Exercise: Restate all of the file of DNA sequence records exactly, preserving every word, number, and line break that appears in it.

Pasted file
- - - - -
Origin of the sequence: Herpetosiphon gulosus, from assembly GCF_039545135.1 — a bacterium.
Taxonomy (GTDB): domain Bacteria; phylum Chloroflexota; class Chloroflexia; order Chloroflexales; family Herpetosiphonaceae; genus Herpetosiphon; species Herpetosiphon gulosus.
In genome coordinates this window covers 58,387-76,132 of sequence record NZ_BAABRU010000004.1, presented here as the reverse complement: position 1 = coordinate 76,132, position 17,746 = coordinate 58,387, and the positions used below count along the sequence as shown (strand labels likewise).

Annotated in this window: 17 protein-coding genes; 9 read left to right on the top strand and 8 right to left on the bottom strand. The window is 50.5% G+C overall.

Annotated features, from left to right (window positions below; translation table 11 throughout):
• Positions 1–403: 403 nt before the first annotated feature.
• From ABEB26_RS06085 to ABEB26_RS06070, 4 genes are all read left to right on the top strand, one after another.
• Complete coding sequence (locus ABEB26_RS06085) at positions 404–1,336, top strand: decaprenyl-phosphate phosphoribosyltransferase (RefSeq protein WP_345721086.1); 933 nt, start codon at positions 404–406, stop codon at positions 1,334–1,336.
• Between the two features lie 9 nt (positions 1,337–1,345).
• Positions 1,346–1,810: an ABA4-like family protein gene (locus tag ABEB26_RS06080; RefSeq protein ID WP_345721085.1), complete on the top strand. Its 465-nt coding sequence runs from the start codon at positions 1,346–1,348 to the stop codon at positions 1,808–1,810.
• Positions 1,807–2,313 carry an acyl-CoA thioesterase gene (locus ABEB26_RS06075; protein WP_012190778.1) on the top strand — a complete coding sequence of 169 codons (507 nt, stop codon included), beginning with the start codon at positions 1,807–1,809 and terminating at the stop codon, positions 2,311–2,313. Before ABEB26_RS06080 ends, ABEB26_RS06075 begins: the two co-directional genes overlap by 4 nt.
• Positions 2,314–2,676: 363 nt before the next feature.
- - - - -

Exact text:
Origin of the sequence: Herpetosiphon gulosus, from assembly GCF_039545135.1 — a bacterium.
Taxonomy (GTDB): domain Bacteria; phylum Chloroflexota; class Chloroflexia; order Chloroflexales; family Herpetosiphonaceae; genus Herpetosiphon; species Herpetosiphon gulosus.
In genome coordinates this window covers 58,387-76,132 of sequence record NZ_BAABRU010000004.1, presented here as the reverse complement: position 1 = coordinate 76,132, position 17,746 = coordinate 58,387, and the positions used below count along the sequence as shown (strand labels likewise).

Annotated in this window: 17 protein-coding genes; 9 read left to right on the top strand and 8 right to left on the bottom strand. The window is 50.5% G+C overall.

Annotated features, from left to right (window positions below; translation table 11 throughout):
• Positions 1–403: 403 nt before the first annotated feature.
• From ABEB26_RS06085 to ABEB26_RS06070, 4 genes are all read left to right on the top strand, one after another.
• Complete coding sequence (locus ABEB26_RS06085) at positions 404–1,336, top strand: decaprenyl-phosphate phosphoribosyltransferase (RefSeq protein WP_345721086.1); 933 nt, start codon at positions 404–406, stop codon at positions 1,334–1,336.
• Between the two features lie 9 nt (positions 1,337–1,345).
• Positions 1,346–1,810: an ABA4-like family protein gene (locus tag ABEB26_RS06080; RefSeq protein ID WP_345721085.1), complete on the top strand. Its 465-nt coding sequence runs from the start codon at positions 1,346–1,348 to the stop codon at positions 1,808–1,810.
• Positions 1,807–2,313 carry an acyl-CoA thioesterase gene (locus ABEB26_RS06075; protein WP_012190778.1) on the top strand — a complete coding sequence of 169 codons (507 nt, stop codon included), beginning with the start codon at positions 1,807–1,809 and terminating at the stop codon, positions 2,311–2,313. Before ABEB26_RS06080 ends, ABEB26_RS06075 begins: the two co-directional genes overlap by 4 nt.
• Positions 2,314–2,676: 363 nt before the next feature.